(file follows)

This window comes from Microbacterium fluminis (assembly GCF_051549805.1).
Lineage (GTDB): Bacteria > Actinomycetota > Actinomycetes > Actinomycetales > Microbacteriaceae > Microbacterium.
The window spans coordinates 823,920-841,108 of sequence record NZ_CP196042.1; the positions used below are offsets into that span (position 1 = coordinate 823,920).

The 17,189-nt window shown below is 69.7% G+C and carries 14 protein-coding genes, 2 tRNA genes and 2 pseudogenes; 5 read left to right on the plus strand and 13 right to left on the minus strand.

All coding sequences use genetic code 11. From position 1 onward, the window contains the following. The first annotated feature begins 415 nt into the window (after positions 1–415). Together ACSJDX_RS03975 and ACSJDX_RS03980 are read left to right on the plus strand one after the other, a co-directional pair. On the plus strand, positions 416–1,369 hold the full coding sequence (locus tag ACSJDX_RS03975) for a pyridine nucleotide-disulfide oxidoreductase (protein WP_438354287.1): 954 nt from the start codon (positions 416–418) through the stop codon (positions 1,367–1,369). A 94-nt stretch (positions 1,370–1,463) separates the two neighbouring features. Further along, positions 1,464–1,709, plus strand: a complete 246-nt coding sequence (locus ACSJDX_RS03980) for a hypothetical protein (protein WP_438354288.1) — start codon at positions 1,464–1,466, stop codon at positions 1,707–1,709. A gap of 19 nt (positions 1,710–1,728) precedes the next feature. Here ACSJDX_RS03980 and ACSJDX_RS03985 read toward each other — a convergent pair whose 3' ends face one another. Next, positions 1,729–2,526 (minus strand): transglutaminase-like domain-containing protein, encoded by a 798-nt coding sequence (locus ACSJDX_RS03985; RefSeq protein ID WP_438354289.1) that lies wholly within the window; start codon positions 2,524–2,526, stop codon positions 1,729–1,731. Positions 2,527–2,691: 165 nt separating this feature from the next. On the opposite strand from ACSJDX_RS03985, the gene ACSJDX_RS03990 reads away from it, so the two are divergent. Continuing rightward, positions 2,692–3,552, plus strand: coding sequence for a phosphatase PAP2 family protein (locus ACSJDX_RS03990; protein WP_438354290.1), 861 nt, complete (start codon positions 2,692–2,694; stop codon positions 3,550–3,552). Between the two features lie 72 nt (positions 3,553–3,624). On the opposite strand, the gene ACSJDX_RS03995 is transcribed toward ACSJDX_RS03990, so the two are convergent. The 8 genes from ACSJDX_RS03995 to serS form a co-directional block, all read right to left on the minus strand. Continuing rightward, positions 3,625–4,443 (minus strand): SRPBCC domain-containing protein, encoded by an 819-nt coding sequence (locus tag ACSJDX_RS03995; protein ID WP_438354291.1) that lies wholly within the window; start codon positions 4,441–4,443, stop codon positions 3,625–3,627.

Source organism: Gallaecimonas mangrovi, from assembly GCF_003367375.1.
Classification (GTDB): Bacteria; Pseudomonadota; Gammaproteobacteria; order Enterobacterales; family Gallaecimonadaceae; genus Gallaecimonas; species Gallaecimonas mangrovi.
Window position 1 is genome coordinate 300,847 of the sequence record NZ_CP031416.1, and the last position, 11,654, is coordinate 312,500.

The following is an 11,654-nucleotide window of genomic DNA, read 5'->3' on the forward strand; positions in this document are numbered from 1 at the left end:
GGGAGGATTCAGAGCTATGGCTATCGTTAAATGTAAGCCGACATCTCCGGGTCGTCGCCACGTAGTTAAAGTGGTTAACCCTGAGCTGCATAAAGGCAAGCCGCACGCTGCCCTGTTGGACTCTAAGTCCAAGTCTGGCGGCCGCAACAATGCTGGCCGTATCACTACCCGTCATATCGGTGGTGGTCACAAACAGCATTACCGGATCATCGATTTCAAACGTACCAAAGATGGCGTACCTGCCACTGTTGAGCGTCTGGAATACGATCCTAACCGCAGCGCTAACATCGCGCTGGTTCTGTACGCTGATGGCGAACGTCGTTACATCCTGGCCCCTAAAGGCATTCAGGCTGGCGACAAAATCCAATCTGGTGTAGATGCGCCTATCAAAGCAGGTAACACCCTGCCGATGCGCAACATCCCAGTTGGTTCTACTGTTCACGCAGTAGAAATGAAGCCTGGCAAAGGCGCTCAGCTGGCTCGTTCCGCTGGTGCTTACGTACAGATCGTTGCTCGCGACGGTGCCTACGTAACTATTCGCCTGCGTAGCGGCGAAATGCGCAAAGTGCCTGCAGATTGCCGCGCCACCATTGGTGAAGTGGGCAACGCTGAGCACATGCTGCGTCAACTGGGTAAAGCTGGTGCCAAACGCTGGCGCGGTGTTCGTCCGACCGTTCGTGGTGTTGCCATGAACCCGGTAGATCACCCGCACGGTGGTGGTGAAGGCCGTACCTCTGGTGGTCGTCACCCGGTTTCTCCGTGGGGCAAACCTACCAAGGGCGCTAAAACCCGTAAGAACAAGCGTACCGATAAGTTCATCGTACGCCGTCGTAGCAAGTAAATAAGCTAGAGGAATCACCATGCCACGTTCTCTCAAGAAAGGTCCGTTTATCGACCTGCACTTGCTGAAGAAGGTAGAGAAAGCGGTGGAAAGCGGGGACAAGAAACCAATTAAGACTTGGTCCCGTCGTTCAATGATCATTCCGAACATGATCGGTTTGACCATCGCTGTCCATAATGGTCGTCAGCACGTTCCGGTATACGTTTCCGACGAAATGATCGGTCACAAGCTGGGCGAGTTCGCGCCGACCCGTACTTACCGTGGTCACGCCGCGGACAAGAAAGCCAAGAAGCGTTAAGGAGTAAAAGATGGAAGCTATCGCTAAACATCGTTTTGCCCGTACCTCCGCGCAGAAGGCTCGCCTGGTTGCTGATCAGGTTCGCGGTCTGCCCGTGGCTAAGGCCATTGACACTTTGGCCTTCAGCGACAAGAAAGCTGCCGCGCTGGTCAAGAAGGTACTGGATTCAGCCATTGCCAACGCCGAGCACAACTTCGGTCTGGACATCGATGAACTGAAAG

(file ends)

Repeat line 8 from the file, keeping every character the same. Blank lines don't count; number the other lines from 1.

Window position 1 is genome coordinate 300,847 of the sequence record NZ_CP031416.1, and the last position, 11,654, is coordinate 312,500.